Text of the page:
"Any person imprisoned in the penitentiary who asserts that in the proceedings which resulted in his conviction there was a substantial denial of his rights under the Constitution of the United States or of the State of Illinois or both may institute a proceeding under this Article." (Emphasis added.) Ill. Rev. Stat. 1985, ch. 38, par. 122-1.
Our supreme court has indicated that the language "imprisoned in the penitentiary" of section 122--1 is not to be interpreted as a jurisdictional prerequisite to petitioning under the Act. (People v. Davis (1968), 39 Ill. 2d 325, 235 N.E.2d 634.) For example, misdemeanants, who are never imprisoned in a penitentiary, have been afforded relief under the Act. (See People v. Warr (1973), 54 Ill. 2d 487, 298 N.E.2d 164.) Similarly, felons, released from incarceration but still under sentence, may also properly petition for relief under the Act. See People v. Correa (1985), 108 Ill. 2d 541, 485 N.E.2d 307.
The State points out, however, that in each instance where petitions have been entertained under section 122--1, the petitioners were under jurisdiction of the Department of Corrections in some manner, either imprisoned, or on parole, probation, appeal bond, or mandatory supervised release. For that reason, the State argues, relief under the Act should have been precluded to Sak because he had completed his probationary sentence prior to filing the petition under section 122--1. The State urges us to follow, in that respect, People v. Jack (1981), 97 Ill. App. 3d 1082, 424 N.E.2d 28.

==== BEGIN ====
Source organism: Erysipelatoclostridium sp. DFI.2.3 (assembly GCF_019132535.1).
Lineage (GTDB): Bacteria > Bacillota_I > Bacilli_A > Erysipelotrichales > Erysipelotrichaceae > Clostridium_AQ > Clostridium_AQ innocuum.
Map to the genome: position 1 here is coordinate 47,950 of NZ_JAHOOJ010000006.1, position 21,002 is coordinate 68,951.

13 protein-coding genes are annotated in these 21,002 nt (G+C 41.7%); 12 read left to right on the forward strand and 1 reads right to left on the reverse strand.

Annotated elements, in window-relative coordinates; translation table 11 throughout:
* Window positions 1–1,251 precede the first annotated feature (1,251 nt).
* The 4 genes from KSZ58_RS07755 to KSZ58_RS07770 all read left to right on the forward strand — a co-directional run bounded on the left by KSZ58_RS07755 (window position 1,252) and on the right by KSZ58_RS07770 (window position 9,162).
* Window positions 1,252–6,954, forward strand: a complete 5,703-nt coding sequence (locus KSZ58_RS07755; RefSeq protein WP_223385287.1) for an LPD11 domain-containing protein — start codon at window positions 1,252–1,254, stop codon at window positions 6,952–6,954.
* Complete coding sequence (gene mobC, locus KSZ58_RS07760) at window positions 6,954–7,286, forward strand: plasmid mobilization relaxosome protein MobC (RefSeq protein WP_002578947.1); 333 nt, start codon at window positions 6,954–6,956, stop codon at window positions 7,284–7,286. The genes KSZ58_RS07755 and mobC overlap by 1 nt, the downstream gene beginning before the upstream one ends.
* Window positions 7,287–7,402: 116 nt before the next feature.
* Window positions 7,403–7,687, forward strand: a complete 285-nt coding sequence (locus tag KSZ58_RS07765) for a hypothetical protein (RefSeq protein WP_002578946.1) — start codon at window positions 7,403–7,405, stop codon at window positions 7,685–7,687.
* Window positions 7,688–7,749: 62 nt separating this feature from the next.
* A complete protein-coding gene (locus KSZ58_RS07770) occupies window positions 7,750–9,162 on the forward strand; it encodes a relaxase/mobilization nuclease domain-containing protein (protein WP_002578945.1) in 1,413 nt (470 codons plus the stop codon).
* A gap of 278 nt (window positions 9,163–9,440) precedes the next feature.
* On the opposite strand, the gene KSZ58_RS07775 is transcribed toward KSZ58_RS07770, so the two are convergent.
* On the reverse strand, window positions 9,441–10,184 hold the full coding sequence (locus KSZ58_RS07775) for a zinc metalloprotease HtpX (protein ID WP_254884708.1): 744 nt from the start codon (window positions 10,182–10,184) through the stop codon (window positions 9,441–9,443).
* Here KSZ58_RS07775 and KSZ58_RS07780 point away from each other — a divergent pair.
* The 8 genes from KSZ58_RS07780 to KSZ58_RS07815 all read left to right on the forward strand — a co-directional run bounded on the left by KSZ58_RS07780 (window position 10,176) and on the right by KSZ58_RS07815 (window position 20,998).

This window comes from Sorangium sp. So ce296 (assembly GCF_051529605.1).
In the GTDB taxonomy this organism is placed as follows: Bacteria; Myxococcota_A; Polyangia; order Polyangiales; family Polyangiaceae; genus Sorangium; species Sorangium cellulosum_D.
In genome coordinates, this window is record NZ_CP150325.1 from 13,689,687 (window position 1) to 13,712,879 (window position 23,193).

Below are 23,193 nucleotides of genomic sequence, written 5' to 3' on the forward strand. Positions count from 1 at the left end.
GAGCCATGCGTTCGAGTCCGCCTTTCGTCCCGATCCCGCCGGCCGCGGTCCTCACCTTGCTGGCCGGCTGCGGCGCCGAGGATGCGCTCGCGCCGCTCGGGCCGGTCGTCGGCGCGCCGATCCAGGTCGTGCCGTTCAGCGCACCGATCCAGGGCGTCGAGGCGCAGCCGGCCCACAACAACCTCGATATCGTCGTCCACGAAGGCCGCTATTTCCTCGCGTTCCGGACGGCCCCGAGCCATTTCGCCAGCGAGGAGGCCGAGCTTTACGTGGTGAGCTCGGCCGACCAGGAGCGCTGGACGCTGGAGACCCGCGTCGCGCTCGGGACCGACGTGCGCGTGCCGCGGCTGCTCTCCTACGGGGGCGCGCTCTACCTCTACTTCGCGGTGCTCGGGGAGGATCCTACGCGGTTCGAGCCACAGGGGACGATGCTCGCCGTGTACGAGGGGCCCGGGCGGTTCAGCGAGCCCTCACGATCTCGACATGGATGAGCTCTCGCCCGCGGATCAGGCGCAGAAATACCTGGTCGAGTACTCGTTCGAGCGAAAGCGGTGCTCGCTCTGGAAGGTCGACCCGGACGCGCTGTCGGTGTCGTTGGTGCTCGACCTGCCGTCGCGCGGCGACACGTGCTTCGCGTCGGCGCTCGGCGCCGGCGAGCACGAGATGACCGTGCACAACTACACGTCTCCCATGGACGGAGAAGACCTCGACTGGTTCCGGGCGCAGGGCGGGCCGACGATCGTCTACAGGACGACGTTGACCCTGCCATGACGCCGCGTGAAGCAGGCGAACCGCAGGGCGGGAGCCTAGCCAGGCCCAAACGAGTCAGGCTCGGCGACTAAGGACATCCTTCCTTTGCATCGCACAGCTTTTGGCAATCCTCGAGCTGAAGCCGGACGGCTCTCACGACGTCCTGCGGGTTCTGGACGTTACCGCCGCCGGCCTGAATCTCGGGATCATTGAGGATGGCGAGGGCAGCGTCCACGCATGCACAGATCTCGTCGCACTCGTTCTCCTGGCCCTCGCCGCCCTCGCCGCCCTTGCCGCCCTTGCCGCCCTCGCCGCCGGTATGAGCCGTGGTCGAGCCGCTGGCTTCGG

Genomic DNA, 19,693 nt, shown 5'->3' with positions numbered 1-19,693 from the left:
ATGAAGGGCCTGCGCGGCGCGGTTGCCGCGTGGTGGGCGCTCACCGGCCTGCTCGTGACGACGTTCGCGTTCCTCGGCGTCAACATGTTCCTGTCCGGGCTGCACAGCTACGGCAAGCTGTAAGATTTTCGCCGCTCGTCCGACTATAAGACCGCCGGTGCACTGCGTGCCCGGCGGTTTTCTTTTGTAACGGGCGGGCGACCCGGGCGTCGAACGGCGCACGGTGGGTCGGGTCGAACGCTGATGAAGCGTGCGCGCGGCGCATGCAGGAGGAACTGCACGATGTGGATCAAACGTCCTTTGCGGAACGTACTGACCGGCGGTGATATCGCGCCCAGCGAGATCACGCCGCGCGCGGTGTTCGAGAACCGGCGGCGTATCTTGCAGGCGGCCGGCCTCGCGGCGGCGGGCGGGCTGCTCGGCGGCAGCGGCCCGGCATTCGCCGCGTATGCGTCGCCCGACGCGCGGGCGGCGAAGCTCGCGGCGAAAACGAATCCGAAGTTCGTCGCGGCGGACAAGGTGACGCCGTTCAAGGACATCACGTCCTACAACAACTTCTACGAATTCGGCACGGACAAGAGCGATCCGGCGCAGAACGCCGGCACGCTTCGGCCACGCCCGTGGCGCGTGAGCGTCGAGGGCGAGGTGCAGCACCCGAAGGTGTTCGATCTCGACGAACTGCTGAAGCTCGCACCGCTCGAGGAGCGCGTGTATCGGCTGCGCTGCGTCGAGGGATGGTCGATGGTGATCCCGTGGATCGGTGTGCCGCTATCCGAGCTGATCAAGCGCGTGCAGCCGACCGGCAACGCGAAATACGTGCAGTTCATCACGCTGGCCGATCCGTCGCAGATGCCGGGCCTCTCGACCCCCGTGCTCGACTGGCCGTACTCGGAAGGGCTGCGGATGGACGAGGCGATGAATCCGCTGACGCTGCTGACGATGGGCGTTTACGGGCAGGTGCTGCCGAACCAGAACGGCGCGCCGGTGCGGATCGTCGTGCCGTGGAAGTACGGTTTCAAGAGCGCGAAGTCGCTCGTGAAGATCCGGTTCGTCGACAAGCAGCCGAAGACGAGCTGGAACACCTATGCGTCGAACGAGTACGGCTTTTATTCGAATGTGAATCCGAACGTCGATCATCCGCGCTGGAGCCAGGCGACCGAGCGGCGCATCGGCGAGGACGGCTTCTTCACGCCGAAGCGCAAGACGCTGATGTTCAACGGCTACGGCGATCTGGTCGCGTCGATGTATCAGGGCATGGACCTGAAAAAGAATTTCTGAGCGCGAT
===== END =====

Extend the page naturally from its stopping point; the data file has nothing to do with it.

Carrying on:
In Jack, defendant was sentenced to two years of probation in connection with a conviction for theft. Defendant's direct appeal was dismissed for want of prosecution. Four years after completing probation, defendant filed a petition for post-conviction relief under the Act, alleging he was denied effective assistance of appellate counsel. The trial court dismissed that petition. Defendant appealed. The appellate court declined to extend interpretation of the phrase "imprisoned in the penitentiary" to include a person who had completed a probationary sentence, noting its holding recognized "the necessity of the eventual end of litigation." Jack, 97 Ill. App. 3d at 1083, 424 N.E.2d at 29.
The holding in Jack was noted by the supreme court in People v. Correa (1985), 108 Ill. 2d 541, 485 N.E.2d 307, a case involving facts similar to the case before us. In Correa, defendant, an illegal alien, pled guilty to three charges of delivery of a controlled substance and was sentenced to concurrent prison terms of three years. He took no appeal. Defendant was released early from incarceration and, while under mandatory supervised release, filed a petition under the Act to vacate his guilty pleas in order to avoid deportation premised on his convictions.